As someone who grew up in a household where my sister and mother enjoyed Durian to the displeasure of the rest of the family, I must say the foul stench that emanates from these Stegasaurus testicles warrants all the scorn and disgust that is heaped upon this fruit. And then some.

  15. says

    Hi Matt,
    You should take pride in the fact that you even tried it. I’ve taken many friends from out of town to our local durian store, and most couldn’t even put it in their mouths –not even so that they could declare that they hated it. CH abhors it too, so I have been forbidden from making durian ice cream in my machine. But given your sweet determination to try it again, I recommend that you save that adventure for when you’re in our part of the world and can savor a truly fresh specimen.

    One of my favorite (and CH’s detested) memories is of eating durian fresh off the tree on a plantation in Penang. The flesh was still warm from the heat of the sun (I can imagine how disgusting this might sound to some people).

  16. says

    Matt… you don’t need to apologise for voicing your first impressions about anything on your blog, because ummm… its your blog!

    Plus I think you treated the fruit kindly. There is a good reason why many hotels around Asia ban their guests from keeping durian in their rooms. I camr across many signs in Thailand, Singapore and Sri Lnaka featuring a durian with a big red cross infront of it. So please don’t feel bad…

  17. says

    Durian I have not tried yet, but I will some day. I was always leery of trying it in the US, because I wasn’t sure how well it would taste after being transported so far.

    But considering I like to eat all sorts of vegetables, fruits and other foods that other folks find unnerving, nasty or stinky, I am not too worried. Even if I don’t end up liking durian, I want to give it a shot.

    Matt–I think you should give it one more shot too–and don’t worry about apologizing–it is your blog, and your experience. You are just telling your truth which is what we come here to read!

  18. DEe says

    Hahhahha… Durians are just one of those things.. last week my family bought some fantastic ones. I ate durian three days in a row, twice a day and i still did not have enough. Today when i pass by the durian stall i need to close my eyes coz its soooo tempting. (For those not in the know, durian is extremely ‘heaty’, and too much will mean a sore throat and general unwellness for several days) There should be no sour smell though.. bitter, sulphuric, pungent, but definitely no sour.. and looking at the picture of your durian… it probably was not so fresh. Bad durian is disgusting. But when fresh, its ambrosia. I’ve seen the durians in the US. Wouldn’t touch those with a barge pole.. nuh uh..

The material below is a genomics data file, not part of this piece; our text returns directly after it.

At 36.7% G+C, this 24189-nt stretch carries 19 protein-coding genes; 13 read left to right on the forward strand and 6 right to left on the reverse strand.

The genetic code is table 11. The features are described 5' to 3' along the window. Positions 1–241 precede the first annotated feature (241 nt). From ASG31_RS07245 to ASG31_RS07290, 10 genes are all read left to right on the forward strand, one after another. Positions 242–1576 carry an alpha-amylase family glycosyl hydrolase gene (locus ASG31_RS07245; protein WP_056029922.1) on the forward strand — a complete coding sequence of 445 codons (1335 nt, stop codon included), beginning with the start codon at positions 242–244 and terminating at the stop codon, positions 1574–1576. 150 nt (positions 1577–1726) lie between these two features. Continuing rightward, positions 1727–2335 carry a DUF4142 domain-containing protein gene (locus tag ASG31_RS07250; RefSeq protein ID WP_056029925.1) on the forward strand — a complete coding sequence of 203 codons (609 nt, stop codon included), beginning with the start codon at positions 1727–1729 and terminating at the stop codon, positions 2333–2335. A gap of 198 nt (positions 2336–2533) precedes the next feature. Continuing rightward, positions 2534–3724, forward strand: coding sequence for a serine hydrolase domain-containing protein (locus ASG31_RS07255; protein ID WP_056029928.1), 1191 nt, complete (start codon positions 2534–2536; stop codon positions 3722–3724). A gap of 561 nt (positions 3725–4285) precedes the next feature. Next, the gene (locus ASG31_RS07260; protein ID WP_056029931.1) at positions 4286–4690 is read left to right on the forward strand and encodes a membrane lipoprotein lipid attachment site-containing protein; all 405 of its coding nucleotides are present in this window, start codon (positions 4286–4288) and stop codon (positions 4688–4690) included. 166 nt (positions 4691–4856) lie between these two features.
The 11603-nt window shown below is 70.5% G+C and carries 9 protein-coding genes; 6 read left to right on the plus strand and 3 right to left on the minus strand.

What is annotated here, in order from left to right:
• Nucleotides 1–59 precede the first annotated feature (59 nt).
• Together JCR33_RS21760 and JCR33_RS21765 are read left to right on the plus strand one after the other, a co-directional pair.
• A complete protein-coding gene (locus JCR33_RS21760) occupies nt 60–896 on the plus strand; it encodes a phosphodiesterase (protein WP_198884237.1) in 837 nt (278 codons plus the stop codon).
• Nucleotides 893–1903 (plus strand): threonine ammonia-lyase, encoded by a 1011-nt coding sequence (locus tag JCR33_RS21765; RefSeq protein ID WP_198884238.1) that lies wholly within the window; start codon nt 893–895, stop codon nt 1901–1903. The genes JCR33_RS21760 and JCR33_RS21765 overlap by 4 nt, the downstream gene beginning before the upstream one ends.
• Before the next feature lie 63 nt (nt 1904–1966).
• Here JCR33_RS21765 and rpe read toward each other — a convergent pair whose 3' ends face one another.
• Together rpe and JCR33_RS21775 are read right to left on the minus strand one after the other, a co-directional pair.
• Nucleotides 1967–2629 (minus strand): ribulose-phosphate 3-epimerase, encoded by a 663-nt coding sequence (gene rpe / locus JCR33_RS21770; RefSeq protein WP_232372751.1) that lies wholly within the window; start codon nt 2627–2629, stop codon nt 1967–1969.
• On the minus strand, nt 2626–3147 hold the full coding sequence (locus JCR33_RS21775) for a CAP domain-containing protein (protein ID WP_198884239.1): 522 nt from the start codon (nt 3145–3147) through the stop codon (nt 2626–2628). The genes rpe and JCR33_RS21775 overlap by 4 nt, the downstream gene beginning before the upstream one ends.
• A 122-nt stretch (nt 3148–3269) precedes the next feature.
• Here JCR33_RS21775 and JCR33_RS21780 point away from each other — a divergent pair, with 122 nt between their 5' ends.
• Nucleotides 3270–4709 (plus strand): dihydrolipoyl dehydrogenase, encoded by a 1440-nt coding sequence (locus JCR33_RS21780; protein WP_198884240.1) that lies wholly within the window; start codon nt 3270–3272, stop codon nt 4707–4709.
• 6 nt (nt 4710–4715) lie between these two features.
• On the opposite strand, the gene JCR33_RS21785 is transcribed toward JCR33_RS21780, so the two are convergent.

19. says

    I’m not a huge fan of durian, but living here in Thailand, it’s hard to avoid. You might want to try durian that is still pretty solid and somewhat less “fragrant” (the one in the pic is cleary very ripe!). And I’m certain anybody given the chance would like durian chips, which, when served with copious sea salt, are better than the best potato chips ever, and the odd-sounding but delicious, durian ice cream! Don’t give up yet–there’s still hope!

  20. Marina says

    Matt, I’m sure you have your own devices for trying to like things you don’t really like. I started out with durian ice cream. Not confident in my liking of the real thing, I stuck to that for quite a while. Eventually the flavor became familiar enough, I ventured to buy a small plastic box of actual frozen durian. I ate it really cold, just to make sure it didn’t overtake me. After several of those, I finally graduated to the real thing and now I love it. Even the stink! It’s special enough to keep trying, I promise. You’ll feel proud of yourself when you get there.

  21. says

    Ugghh! Durians!

    I cannot imagine how anyone can bear that pungent, repulsive smell. My family loves durians, and whenever they bring some back home, the house stinks for a couple of days. Even the car used to transport the durians back home stinks after that. Keeping it in an air-tight container doesn’t work either.

    Then again, if you manage to overcome the putrid fumes, you might just enjoy the sweet flesh. Personally, I think it isn’t worth it…

  22. says

    yeah dude, you don’t need to apologise for disliking durian. durian is SUPPOSED to divide audiences. if you don’t love it, you probably ought to be hating it. there’s no middle ground with it, as i’m sure you secretly know!